not as bad as Pictured. The burning of Chambersburg, Pa., July 30, 1864, by General John McCausland's Confederate cavalry was a unique incident of the civil war, as it was the first time the Confederates had applied the torch in retaliation for similar offences committed by the Federal army. It created consternation and indignation throughout the entire North. They had forgotten that Colonel Montgomery, of the Federal army, committed such gross outrages on private citizens in South Carolina, on raids made into the State—acts so atrocious and unwarranted that he was summarily dismissed from the army; Kilpatrick and Sheridan were barn-burners and mill-burners by instinct, or orders; Jackson, Miss., was partially destroyed; one-third of Alexandria, Va., was burned, and Jacksonville, Fla., nearly all destroyed by fire from the torch of Federal soldiers, yet when we asked them to take a little of their medicine we became incendiaries and freebooters. Chambersburg is in Frankl
Southern Historical Society Papers, Volume 26. (ed. Reverend J. William Jones), The Confederate cause and its defenders. (search)
by the sword, and had enjoyed in law and fact ever since the recognition of the thirteen sovereign and independent States, See the exact text of the Treaty of Paris, which ended the Revolutionary War. Article I of that document is in the following words: His Britannic Majesty acknowledges the said United States, viz: New Hampshire, Massachusetts Bay, Rhode Island and Providence Plantations, Conneticut, New York, New Jersey, Pennsylvania, Delaware, Maryland, Virginia, North Carolina, South Carolina and Georgia, to be free, sovereign and independent states, and he treats with them, &c. &c.—(not with it?) if not since the foundation of Virginia. Slavery was but the occasion of the rupture, in no sense the object of the war. Let me add a statement which will be confirmed by every veteran before me,—no man ever saw a Virginia soldier who was fighting for slavery. This writer then speaks of the conduct of the Northern people as unjust, aggressive, contemptuous of law and right, and<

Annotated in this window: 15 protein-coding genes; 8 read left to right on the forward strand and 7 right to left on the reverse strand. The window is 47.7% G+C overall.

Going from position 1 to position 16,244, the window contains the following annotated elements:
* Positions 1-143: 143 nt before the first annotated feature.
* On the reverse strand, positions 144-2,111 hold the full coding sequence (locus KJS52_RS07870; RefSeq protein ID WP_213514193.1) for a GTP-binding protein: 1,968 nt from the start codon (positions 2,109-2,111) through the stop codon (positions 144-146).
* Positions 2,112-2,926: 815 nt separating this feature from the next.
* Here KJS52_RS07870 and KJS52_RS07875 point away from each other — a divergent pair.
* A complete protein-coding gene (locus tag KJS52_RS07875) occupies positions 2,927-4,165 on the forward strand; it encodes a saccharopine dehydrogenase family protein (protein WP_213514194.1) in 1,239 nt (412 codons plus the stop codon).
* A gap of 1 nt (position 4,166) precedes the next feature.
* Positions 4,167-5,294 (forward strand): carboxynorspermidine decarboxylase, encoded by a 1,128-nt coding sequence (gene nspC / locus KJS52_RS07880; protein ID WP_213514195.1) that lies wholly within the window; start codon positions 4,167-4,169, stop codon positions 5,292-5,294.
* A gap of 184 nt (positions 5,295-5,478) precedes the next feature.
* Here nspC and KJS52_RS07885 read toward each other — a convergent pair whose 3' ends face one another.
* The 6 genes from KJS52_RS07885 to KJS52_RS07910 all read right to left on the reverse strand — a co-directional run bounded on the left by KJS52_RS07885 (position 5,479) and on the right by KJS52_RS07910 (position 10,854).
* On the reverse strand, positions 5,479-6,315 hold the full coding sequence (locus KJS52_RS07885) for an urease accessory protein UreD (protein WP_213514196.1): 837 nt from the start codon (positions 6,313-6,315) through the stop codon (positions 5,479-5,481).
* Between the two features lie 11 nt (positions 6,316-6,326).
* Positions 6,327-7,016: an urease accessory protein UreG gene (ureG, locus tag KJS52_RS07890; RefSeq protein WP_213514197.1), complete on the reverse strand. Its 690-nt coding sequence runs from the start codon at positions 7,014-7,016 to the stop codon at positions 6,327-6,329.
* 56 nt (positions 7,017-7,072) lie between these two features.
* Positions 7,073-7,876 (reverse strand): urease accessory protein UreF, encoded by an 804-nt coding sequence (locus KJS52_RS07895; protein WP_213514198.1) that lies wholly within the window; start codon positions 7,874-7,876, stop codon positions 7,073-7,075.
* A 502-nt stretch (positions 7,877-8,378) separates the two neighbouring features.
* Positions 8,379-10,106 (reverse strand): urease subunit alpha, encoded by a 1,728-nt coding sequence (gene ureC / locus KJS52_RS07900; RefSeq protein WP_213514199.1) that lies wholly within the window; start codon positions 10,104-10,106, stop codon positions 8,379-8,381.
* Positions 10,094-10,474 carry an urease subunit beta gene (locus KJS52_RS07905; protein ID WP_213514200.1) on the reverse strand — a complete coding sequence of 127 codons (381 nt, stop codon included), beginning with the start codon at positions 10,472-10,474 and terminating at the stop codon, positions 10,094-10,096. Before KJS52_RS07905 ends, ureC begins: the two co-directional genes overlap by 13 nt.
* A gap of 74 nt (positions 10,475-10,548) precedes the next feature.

Southern Historical Society Papers, Volume 26. (ed. Reverend J. William Jones), The Confederate cavalry. (search)
e first issued to the cavalry, would be a curiosity now. They were soon thrown away, for our men borrowed their arms and equipments from the Federal troopers. They began this exercise early in the war, and pursued it industriously until nearly every company was well supplied. Along in 1864, Sheridan's people protested against this business, and it became more difficult to pursue it with success. But the work had been accomplished, and on many well fought fields these Southern men from South Carolina and North Carolina and Virginia, met the brave mounted infantry of Sheridan's command with arms and ammunition and saddles and bridles, and often horses, that were rich trophies of battle. The student of history to-day is astonished to find so little bearing on the numerous splendid fights participated in by the cavalry of the Army of Northern Virginia, and the observation applies with equal force to the operations of the commands under Forrest and Morgan and Wheeler further South. W